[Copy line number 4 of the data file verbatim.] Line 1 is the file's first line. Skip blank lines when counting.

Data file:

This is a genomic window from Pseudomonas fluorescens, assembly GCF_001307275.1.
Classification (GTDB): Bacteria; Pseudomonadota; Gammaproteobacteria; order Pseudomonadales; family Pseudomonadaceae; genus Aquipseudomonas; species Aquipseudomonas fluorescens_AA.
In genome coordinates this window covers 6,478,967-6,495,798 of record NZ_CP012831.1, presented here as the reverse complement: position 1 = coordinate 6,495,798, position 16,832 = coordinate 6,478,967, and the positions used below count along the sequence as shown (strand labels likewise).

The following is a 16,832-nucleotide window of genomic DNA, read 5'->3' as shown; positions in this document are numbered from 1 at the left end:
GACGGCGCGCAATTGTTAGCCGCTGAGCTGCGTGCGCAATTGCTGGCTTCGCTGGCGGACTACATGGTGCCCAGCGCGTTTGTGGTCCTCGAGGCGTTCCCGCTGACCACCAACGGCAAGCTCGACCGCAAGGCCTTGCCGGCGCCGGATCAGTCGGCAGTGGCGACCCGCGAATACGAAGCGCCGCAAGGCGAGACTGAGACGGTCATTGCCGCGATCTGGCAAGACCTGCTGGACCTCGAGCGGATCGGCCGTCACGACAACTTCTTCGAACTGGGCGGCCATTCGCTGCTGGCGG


The following is a 16,832-nucleotide window of genomic DNA, read 5'->3' as shown; positions in this document are numbered from 1 at the left end: